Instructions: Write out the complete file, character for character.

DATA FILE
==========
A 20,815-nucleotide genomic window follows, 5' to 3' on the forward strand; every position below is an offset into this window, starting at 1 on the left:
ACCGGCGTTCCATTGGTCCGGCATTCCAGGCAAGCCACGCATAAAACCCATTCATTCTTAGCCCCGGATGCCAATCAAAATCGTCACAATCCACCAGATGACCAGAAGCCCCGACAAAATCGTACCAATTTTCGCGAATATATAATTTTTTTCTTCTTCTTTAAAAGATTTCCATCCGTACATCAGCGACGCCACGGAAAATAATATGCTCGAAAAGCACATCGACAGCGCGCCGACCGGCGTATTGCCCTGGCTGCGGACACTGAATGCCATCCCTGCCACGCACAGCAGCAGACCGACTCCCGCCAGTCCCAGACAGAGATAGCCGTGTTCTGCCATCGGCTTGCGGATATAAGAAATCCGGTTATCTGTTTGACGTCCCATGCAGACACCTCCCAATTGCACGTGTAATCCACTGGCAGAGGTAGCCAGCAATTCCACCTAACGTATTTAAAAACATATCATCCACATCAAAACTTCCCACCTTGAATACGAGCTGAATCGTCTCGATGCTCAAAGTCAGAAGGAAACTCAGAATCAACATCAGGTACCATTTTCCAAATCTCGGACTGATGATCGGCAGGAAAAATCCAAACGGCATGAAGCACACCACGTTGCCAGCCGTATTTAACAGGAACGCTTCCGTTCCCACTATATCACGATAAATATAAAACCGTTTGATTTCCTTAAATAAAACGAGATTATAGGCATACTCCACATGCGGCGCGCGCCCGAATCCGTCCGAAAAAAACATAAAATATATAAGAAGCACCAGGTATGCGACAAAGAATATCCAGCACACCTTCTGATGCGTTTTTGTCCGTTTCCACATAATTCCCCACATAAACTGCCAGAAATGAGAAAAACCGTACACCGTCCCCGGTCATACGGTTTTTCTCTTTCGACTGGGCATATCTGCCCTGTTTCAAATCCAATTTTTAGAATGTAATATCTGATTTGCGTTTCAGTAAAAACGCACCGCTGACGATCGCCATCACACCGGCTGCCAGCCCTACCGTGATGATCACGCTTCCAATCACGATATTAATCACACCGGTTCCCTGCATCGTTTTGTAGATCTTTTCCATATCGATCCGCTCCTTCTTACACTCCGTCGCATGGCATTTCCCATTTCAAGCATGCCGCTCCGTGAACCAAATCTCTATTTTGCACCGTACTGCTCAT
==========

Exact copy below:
A 20,815-nucleotide genomic window follows, 5' to 3' on the forward strand; every position below is an offset into this window, starting at 1 on the left:
ACCGGCGTTCCATTGGTCCGGCATTCCAGGCAAGCCACGCATAAAACCCATTCATTCTTAGCCCCGGATGCCAATCAAAATCGTCACAATCCACCAGATGACCAGAAGCCCCGACAAAATCGTACCAATTTTCGCGAATATATAATTTTTTTCTTCTTCTTTAAAAGATTTCCATCCGTACATCAGCGACGCCACGGAAAATAATATGCTCGAAAAGCACATCGACAGCGCGCCGACCGGCGTATTGCCCTGGCTGCGGACACTGAATGCCATCCCTGCCACGCACAGCAGCAGACCGACTCCCGCCAGTCCCAGACAGAGATAGCCGTGTTCTGCCATCGGCTTGCGGATATAAGAAATCCGGTTATCTGTTTGACGTCCCATGCAGACACCTCCCAATTGCACGTGTAATCCACTGGCAGAGGTAGCCAGCAATTCCACCTAACGTATTTAAAAACATATCATCCACATCAAAACTTCCCACCTTGAATACGAGCTGAATCGTCTCGATGCTCAAAGTCAGAAGGAAACTCAGAATCAACATCAGGTACCATTTTCCAAATCTCGGACTGATGATCGGCAGGAAAAATCCAAACGGCATGAAGCACACCACGTTGCCAGCCGTATTTAACAGGAACGCTTCCGTTCCCACTATATCACGATAAATATAAAACCGTTTGATTTCCTTAAATAAAACGAGATTATAGGCATACTCCACATGCGGCGCGCGCCCGAATCCGTCCGAAAAAAACATAAAATATATAAGAAGCACCAGGTATGCGACAAAGAATATCCAGCACACCTTCTGATGCGTTTTTGTCCGTTTCCACATAATTCCCCACATAAACTGCCAGAAATGAGAAAAACCGTACACCGTCCCCGGTCATACGGTTTTTCTCTTTCGACTGGGCATATCTGCCCTGTTTCAAATCCAATTTTTAGAATGTAATATCTGATTTGCGTTTCAGTAAAAACGCACCGCTGACGATCGCCATCACACCGGCTGCCAGCCCTACCGTGATGATCACGCTTCCAATCACGATATTAATCACACCGGTTCCCTGCATCGTTTTGTAGATCTTTTCCATATCGATCCGCTCCTTCTTACACTCCGTCGCATGGCATTTCCCATTTCAAGCATGCCGCTCCGTGAACCAAATCTCTATTTTGCACCGTACTGCTCAT